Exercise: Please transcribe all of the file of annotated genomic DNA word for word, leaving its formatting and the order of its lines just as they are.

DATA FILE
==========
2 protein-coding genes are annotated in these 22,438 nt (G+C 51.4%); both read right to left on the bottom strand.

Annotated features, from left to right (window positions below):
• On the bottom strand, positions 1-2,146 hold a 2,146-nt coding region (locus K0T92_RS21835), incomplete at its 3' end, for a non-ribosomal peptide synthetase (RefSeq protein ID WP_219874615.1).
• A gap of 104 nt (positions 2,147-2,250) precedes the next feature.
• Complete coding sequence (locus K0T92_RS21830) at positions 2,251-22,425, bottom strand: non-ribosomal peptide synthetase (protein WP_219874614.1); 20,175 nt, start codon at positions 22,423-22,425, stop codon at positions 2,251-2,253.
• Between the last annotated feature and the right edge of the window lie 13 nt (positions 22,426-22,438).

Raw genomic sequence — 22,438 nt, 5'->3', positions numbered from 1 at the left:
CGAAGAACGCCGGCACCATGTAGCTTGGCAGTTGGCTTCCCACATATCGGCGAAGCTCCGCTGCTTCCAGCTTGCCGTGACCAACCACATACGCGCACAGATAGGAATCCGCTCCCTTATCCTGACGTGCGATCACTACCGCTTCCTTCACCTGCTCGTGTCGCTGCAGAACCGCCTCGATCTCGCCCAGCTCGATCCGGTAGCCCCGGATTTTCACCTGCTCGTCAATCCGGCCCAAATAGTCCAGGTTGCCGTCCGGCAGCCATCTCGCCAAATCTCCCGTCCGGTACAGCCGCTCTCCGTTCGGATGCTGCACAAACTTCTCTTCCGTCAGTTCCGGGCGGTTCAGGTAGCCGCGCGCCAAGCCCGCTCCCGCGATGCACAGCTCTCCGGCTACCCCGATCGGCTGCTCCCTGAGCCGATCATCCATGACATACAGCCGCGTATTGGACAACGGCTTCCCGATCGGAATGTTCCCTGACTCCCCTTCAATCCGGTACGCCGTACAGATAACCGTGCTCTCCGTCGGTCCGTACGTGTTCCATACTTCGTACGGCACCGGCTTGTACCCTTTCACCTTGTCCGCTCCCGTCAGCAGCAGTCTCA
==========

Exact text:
2 protein-coding genes are annotated in these 22,438 nt (G+C 51.4%); both read right to left on the bottom strand.

Annotated features, from left to right (window positions below):
• On the bottom strand, positions 1-2,146 hold a 2,146-nt coding region (locus K0T92_RS21835), incomplete at its 3' end, for a non-ribosomal peptide synthetase (RefSeq protein ID WP_219874615.1).
• A gap of 104 nt (positions 2,147-2,250) precedes the next feature.
• Complete coding sequence (locus K0T92_RS21830) at positions 2,251-22,425, bottom strand: non-ribosomal peptide synthetase (protein WP_219874614.1); 20,175 nt, start codon at positions 22,423-22,425, stop codon at positions 2,251-2,253.
• Between the last annotated feature and the right edge of the window lie 13 nt (positions 22,426-22,438).

Raw genomic sequence — 22,438 nt, 5'->3', positions numbered from 1 at the left:
CGAAGAACGCCGGCACCATGTAGCTTGGCAGTTGGCTTCCCACATATCGGCGAAGCTCCGCTGCTTCCAGCTTGCCGTGACCAACCACATACGCGCACAGATAGGAATCCGCTCCCTTATCCTGACGTGCGATCACTACCGCTTCCTTCACCTGCTCGTGTCGCTGCAGAACCGCCTCGATCTCGCCCAGCTCGATCCGGTAGCCCCGGATTTTCACCTGCTCGTCAATCCGGCCCAAATAGTCCAGGTTGCCGTCCGGCAGCCATCTCGCCAAATCTCCCGTCCGGTACAGCCGCTCTCCGTTCGGATGCTGCACAAACTTCTCTTCCGTCAGTTCCGGGCGGTTCAGGTAGCCGCGCGCCAAGCCCGCTCCCGCGATGCACAGCTCTCCGGCTACCCCGATCGGCTGCTCCCTGAGCCGATCATCCATGACATACAGCCGCGTATTGGACAACGGCTTCCCGATCGGAATGTTCCCTGACTCCCCTTCAATCCGGTACGCCGTACAGATAACCGTGCTCTCCGTCGGTCCGTACGTGTTCCATACTTCGTACGGCACCGGCTTGTACCCTTTCACCTTGTCCGCTCCCGTCAGCAGCAGTCTCA